Oh please ne'er forget me though earth now lie o'er meI was once young and handsome and my spirit ran freeBut wretched confusion overcame my delusionAnd a family in mourning for the son I couldn’t be.
I'd like some input. I firmly believe the opposite, that homosexuality is wrong by God's standards. But I also believe that we should not judge, exactly as you have posted. That saying "love the sinner hate the sin" has always seem wrong. I agree we should all respect each other and let God judge. It's not our place. I'm willing to do that. But I still believe that homosexuality is wrong. How do I allow treat a homosexual person with the respect they want, but at the same time pass on my convictions to my children? This question may come across badly. I want to allow everyone the freedome to live their lives the way they want, but I want my convictions, that I feel deeply about to be passed to my children. How would you suggest I do this?I believe this is a very good question - and one that deserves some thought and discussion. In fact, I invite other bloggers to post their thoughts on this topic as well.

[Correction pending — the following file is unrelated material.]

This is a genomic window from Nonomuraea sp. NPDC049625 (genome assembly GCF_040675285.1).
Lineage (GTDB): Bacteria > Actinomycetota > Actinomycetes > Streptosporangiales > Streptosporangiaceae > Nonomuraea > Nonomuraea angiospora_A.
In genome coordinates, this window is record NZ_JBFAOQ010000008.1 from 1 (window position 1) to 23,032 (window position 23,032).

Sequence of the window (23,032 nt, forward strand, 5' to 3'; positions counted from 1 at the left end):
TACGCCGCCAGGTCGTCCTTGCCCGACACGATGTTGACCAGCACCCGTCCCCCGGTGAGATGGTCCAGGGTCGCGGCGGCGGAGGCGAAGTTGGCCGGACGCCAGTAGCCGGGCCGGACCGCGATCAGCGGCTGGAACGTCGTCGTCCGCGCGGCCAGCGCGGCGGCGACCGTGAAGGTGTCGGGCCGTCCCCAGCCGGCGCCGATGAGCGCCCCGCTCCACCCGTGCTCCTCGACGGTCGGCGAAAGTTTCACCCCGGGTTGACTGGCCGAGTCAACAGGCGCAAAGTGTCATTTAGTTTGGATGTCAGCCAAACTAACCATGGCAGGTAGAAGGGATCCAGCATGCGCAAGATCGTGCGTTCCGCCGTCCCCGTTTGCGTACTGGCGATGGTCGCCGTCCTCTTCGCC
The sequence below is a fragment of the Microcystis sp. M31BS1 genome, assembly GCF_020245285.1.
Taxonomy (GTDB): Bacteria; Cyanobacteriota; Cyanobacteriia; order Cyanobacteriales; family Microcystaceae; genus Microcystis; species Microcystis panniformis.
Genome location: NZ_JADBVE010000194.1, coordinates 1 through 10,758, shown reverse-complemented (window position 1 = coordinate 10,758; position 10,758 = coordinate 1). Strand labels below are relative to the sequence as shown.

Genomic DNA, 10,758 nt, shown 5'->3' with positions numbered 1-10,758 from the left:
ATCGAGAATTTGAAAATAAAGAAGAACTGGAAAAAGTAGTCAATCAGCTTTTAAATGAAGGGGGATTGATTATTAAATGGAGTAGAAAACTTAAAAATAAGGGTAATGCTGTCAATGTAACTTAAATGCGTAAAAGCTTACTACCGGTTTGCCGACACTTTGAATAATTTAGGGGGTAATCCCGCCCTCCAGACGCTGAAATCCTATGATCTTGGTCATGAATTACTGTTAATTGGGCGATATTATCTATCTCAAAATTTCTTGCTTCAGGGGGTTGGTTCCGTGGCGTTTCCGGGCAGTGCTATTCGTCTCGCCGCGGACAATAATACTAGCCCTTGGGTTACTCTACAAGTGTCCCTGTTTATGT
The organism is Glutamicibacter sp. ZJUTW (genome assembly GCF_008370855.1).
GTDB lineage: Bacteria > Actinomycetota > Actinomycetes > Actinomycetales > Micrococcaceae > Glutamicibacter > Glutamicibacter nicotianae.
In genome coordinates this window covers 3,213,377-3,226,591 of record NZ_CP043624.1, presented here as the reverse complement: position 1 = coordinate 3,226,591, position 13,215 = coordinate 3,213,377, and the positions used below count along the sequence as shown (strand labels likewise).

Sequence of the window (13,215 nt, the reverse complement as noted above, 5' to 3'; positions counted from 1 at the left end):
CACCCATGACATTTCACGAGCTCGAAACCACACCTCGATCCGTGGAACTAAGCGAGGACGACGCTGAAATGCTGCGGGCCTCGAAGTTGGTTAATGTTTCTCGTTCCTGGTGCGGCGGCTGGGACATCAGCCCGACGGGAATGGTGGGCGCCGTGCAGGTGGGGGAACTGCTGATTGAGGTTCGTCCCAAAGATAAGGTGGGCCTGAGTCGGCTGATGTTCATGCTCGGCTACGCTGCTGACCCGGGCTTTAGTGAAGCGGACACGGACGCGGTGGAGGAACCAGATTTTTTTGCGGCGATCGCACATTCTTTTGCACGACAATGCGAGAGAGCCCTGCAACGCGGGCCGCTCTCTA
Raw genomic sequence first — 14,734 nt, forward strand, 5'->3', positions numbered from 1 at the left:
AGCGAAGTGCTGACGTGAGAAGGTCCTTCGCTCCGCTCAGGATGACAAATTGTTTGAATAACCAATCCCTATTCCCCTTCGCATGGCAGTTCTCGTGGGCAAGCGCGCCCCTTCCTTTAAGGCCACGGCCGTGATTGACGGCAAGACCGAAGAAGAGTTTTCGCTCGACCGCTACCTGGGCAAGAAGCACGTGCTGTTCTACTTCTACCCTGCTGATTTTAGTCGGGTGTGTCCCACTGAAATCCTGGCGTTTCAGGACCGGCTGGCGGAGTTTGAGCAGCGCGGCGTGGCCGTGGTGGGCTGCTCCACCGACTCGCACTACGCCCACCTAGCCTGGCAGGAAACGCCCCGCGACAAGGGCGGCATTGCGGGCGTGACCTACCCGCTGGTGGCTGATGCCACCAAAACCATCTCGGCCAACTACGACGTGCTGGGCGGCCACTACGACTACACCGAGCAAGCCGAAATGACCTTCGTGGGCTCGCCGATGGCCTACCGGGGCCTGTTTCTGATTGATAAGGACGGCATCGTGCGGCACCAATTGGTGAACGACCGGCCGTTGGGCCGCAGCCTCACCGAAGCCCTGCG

It's been 18 months since I was laid off. Now, to be fair, I'm not just sitting at home doing nothing. I have found a data entry type job which both my wife and I can do from home. It doesn't pay that much; but, between the two of us we are able keep our heads above water, just barely. But, our CORBA health insurance has run out - so, we've joined the ranks of the uninsured. I expect we're also part of that poverty statistic that's been in the news recently. Life is difficult, but we're probably doing better than many others in a similar position. I mean, we still have our home and we still have food in the pantry. Without health insurance, we're really focusing on eating healthy. For example, we've decided we're not going to buy any baked goods - if we want something (like bread, or a cupcake, or something) then we have to make it ourselves. And, I always scour (what I call) the used meat bin (meat that is near it's 'sell by' date) for good deals I can put in the freezer. My biggest problem is that I'm pretty much a food snob - I enjoy fine foods. It's difficult for me to buy Great Value products at Walmart.My life of solitude